A swimmer "protesting about elitism" brought chaos to this year's Oxford v Cambridge Boat Race when he jumped into the Thames and brought it to a dramatic halt, a court has heard.
Trenton Oldfield, 36, of east London, stopped the annual contest for around half an hour on April 7, the first time in the history of the 158-year event that it had been disrupted by a bather.
Trenton Oldfield denies causing a public nuisance during the Oxford-Cambridge boat race
Opening the case, prosecutor Louis Mably told jurors the race between Oxford and Cambridge was spoiled for hundreds of thousands of spectators watching from the banks of the river or live on BBC TV, not to mention the two university rowing teams.
Watch the moment Oldfield disrupted the Boat Race...
Mably said that despite it continuing, "so far as the Boat Race was concerned, Mr Oldfield had obviously caused chaos".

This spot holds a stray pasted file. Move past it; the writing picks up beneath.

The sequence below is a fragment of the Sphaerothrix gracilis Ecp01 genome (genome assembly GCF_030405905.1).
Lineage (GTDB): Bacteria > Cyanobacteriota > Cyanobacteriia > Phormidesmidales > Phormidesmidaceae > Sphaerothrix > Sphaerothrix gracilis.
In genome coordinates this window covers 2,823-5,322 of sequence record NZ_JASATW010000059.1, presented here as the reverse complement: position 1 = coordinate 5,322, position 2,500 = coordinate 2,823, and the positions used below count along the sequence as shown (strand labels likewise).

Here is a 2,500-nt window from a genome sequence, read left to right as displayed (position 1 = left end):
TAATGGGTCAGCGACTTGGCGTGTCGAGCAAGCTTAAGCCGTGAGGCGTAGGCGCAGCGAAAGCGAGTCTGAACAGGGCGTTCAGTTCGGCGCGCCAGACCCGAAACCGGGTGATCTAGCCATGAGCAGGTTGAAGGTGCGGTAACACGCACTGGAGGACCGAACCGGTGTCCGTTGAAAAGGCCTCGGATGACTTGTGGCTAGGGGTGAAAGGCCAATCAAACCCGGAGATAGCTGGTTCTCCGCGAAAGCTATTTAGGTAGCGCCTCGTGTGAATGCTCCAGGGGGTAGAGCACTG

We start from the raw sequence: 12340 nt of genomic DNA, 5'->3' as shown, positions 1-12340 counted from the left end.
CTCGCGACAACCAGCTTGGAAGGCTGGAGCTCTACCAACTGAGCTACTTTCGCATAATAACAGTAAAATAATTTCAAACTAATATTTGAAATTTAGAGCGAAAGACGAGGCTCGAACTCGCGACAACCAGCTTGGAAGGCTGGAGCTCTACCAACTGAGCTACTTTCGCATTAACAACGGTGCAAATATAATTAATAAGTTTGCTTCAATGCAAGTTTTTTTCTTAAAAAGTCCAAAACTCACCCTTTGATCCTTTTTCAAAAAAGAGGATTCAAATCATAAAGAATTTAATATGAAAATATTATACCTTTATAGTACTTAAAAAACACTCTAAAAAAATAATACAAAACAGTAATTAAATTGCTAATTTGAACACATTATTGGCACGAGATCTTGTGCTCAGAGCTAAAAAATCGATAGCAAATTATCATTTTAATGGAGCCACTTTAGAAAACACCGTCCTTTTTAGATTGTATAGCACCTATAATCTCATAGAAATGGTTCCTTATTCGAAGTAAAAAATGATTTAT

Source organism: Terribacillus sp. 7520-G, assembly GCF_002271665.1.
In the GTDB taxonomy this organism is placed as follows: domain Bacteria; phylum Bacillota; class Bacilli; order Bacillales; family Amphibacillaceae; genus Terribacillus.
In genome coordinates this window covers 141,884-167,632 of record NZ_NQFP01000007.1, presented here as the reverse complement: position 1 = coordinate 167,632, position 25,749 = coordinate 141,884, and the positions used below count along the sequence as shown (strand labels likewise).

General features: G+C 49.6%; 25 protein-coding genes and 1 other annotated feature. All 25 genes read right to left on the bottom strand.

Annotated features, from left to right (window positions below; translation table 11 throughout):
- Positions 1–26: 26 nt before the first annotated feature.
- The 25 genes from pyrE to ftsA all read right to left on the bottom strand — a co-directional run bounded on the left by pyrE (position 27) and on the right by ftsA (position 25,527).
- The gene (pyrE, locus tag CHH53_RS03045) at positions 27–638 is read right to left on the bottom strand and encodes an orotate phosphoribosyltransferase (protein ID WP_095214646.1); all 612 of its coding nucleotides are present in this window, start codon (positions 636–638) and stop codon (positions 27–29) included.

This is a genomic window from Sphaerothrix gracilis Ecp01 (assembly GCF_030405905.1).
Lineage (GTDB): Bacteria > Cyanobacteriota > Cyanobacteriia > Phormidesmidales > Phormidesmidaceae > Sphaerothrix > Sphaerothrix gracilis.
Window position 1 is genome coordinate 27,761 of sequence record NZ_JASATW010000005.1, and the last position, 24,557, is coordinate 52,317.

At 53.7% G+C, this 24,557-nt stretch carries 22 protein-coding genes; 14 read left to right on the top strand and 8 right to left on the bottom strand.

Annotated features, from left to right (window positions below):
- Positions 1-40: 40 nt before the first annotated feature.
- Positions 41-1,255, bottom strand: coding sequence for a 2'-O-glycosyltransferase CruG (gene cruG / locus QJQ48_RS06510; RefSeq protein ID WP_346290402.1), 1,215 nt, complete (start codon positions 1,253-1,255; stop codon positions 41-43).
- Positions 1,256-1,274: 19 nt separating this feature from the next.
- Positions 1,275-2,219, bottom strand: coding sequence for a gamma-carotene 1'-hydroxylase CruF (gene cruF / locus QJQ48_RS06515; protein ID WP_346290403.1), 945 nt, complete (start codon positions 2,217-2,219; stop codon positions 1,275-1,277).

He told jurors at west London's Isleworth Crown Court: "The feeling of disappointment was obvious - because not only had everything been delayed but the crews and the public had been denied a natural conclusion to the race that they had come to the river to see."
He said that after being rescued from the river, Oldfield was detained by police who asked him why he had jumped in the river.
Mr Mably added: "He replied that he was protesting about elitism. Exactly what he meant by that - who knows?"
Oldfield, of Myrdle Street, denies a charge of causing a public nuisance.
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